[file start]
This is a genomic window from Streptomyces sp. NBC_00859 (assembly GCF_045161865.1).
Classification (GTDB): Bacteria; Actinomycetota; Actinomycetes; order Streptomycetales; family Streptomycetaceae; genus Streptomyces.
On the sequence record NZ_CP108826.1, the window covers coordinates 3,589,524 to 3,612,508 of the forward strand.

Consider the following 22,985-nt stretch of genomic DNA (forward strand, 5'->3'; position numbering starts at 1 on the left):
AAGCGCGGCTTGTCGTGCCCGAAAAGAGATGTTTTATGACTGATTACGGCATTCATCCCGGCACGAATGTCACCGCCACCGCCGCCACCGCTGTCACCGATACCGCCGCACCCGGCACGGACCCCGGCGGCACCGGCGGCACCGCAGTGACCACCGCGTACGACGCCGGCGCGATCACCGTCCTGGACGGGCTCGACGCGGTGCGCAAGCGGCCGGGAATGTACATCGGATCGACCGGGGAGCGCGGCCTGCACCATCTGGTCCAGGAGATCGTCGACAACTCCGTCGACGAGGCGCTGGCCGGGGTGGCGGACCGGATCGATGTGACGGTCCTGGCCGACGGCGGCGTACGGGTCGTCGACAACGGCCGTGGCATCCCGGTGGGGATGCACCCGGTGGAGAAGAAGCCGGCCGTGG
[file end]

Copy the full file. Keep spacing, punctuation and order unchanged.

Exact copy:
This is a genomic window from Streptomyces sp. NBC_00859 (assembly GCF_045161865.1).
Classification (GTDB): Bacteria; Actinomycetota; Actinomycetes; order Streptomycetales; family Streptomycetaceae; genus Streptomyces.
On the sequence record NZ_CP108826.1, the window covers coordinates 3,589,524 to 3,612,508 of the forward strand.

Consider the following 22,985-nt stretch of genomic DNA (forward strand, 5'->3'; position numbering starts at 1 on the left):
AAGCGCGGCTTGTCGTGCCCGAAAAGAGATGTTTTATGACTGATTACGGCATTCATCCCGGCACGAATGTCACCGCCACCGCCGCCACCGCTGTCACCGATACCGCCGCACCCGGCACGGACCCCGGCGGCACCGGCGGCACCGCAGTGACCACCGCGTACGACGCCGGCGCGATCACCGTCCTGGACGGGCTCGACGCGGTGCGCAAGCGGCCGGGAATGTACATCGGATCGACCGGGGAGCGCGGCCTGCACCATCTGGTCCAGGAGATCGTCGACAACTCCGTCGACGAGGCGCTGGCCGGGGTGGCGGACCGGATCGATGTGACGGTCCTGGCCGACGGCGGCGTACGGGTCGTCGACAACGGCCGTGGCATCCCGGTGGGGATGCACCCGGTGGAGAAGAAGCCGGCCGTGG